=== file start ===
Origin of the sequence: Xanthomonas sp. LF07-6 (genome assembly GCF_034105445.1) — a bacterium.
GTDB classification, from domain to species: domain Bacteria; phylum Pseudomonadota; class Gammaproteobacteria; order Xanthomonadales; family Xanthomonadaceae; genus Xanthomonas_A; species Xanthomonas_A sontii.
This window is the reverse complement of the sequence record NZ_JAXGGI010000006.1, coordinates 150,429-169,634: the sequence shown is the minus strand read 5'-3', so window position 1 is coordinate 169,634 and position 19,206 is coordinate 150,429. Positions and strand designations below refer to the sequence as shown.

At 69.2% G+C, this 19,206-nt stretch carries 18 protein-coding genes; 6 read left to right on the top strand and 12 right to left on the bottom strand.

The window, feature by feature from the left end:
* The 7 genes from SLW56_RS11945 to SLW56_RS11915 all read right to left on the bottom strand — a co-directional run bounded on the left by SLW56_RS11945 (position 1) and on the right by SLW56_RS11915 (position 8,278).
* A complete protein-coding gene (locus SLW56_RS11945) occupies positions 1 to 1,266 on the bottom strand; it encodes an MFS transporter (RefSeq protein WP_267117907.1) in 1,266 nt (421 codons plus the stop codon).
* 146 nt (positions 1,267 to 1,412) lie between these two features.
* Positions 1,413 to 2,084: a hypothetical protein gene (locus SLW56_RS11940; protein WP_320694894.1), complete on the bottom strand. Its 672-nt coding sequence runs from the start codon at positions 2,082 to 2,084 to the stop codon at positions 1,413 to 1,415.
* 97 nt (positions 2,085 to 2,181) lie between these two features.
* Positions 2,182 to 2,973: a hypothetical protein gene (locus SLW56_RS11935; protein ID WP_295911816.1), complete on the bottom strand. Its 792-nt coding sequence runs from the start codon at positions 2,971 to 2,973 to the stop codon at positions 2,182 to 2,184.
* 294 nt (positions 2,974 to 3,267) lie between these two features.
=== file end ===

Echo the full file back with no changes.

Origin of the sequence: Xanthomonas sp. LF07-6 (genome assembly GCF_034105445.1) — a bacterium.
GTDB classification, from domain to species: domain Bacteria; phylum Pseudomonadota; class Gammaproteobacteria; order Xanthomonadales; family Xanthomonadaceae; genus Xanthomonas_A; species Xanthomonas_A sontii.
This window is the reverse complement of the sequence record NZ_JAXGGI010000006.1, coordinates 150,429-169,634: the sequence shown is the minus strand read 5'-3', so window position 1 is coordinate 169,634 and position 19,206 is coordinate 150,429. Positions and strand designations below refer to the sequence as shown.

At 69.2% G+C, this 19,206-nt stretch carries 18 protein-coding genes; 6 read left to right on the top strand and 12 right to left on the bottom strand.

The window, feature by feature from the left end:
* The 7 genes from SLW56_RS11945 to SLW56_RS11915 all read right to left on the bottom strand — a co-directional run bounded on the left by SLW56_RS11945 (position 1) and on the right by SLW56_RS11915 (position 8,278).
* A complete protein-coding gene (locus SLW56_RS11945) occupies positions 1 to 1,266 on the bottom strand; it encodes an MFS transporter (RefSeq protein WP_267117907.1) in 1,266 nt (421 codons plus the stop codon).
* 146 nt (positions 1,267 to 1,412) lie between these two features.
* Positions 1,413 to 2,084: a hypothetical protein gene (locus SLW56_RS11940; protein WP_320694894.1), complete on the bottom strand. Its 672-nt coding sequence runs from the start codon at positions 2,082 to 2,084 to the stop codon at positions 1,413 to 1,415.
* 97 nt (positions 2,085 to 2,181) lie between these two features.
* Positions 2,182 to 2,973: a hypothetical protein gene (locus SLW56_RS11935; protein ID WP_295911816.1), complete on the bottom strand. Its 792-nt coding sequence runs from the start codon at positions 2,971 to 2,973 to the stop codon at positions 2,182 to 2,184.
* 294 nt (positions 2,974 to 3,267) lie between these two features.